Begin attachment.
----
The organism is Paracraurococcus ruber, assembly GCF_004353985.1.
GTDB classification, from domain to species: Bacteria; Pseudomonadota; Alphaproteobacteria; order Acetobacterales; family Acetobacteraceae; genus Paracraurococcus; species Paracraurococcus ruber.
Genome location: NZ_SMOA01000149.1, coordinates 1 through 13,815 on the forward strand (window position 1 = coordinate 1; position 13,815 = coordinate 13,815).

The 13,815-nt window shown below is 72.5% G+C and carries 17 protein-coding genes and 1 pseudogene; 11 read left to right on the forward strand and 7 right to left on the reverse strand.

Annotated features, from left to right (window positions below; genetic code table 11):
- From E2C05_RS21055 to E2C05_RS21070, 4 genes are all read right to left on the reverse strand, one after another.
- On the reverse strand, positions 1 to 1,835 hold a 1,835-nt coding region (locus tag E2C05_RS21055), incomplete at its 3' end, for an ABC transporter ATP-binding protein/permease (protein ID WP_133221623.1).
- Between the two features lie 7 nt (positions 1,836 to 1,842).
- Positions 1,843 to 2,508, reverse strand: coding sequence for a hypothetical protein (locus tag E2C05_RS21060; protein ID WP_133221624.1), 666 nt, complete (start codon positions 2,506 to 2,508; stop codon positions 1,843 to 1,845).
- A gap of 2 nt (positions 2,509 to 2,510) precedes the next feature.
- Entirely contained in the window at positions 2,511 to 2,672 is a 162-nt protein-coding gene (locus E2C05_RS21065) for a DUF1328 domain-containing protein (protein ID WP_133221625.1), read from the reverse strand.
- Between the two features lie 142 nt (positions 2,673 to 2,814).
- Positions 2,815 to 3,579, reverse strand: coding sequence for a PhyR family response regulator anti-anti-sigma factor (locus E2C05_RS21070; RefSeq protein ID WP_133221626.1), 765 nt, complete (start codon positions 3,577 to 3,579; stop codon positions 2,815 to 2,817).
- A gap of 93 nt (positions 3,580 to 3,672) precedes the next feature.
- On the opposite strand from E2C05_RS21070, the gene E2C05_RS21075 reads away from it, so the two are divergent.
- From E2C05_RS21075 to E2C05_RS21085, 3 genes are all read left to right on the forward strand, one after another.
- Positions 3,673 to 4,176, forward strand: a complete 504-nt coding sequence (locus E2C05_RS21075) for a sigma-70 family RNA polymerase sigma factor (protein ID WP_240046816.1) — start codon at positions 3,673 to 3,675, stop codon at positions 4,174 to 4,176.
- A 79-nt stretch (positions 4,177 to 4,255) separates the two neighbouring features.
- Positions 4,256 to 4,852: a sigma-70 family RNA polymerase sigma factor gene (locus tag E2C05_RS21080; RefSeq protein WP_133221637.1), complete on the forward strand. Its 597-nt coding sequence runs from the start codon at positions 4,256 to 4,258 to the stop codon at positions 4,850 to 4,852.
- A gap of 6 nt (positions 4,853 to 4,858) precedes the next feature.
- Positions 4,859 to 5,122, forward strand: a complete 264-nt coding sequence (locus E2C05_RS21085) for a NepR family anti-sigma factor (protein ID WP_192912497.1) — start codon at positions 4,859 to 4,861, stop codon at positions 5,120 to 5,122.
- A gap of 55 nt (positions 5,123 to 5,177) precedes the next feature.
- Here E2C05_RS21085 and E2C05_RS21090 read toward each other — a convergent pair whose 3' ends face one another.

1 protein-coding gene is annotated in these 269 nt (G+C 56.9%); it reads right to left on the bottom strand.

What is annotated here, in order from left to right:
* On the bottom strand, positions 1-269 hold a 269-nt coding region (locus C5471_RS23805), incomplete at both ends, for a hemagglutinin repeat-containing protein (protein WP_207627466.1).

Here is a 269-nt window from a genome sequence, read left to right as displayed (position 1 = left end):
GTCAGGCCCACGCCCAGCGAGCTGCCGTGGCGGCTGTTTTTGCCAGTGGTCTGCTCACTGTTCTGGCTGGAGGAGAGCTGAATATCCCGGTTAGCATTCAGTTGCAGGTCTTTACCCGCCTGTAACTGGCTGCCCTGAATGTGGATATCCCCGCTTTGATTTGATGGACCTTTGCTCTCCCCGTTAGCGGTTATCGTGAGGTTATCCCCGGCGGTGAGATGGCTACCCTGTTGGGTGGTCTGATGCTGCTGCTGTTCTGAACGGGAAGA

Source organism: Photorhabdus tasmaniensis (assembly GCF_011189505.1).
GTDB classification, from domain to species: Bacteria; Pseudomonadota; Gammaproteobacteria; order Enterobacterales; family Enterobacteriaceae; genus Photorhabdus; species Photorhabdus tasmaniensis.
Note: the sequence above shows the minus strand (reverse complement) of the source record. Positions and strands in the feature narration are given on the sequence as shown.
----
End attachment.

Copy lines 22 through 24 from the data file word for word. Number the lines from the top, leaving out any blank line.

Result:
- A gap of 55 nt (positions 5,123 to 5,177) precedes the next feature.
- Here E2C05_RS21085 and E2C05_RS21090 read toward each other — a convergent pair whose 3' ends face one another.

1 protein-coding gene is annotated in these 269 nt (G+C 56.9%); it reads right to left on the bottom strand.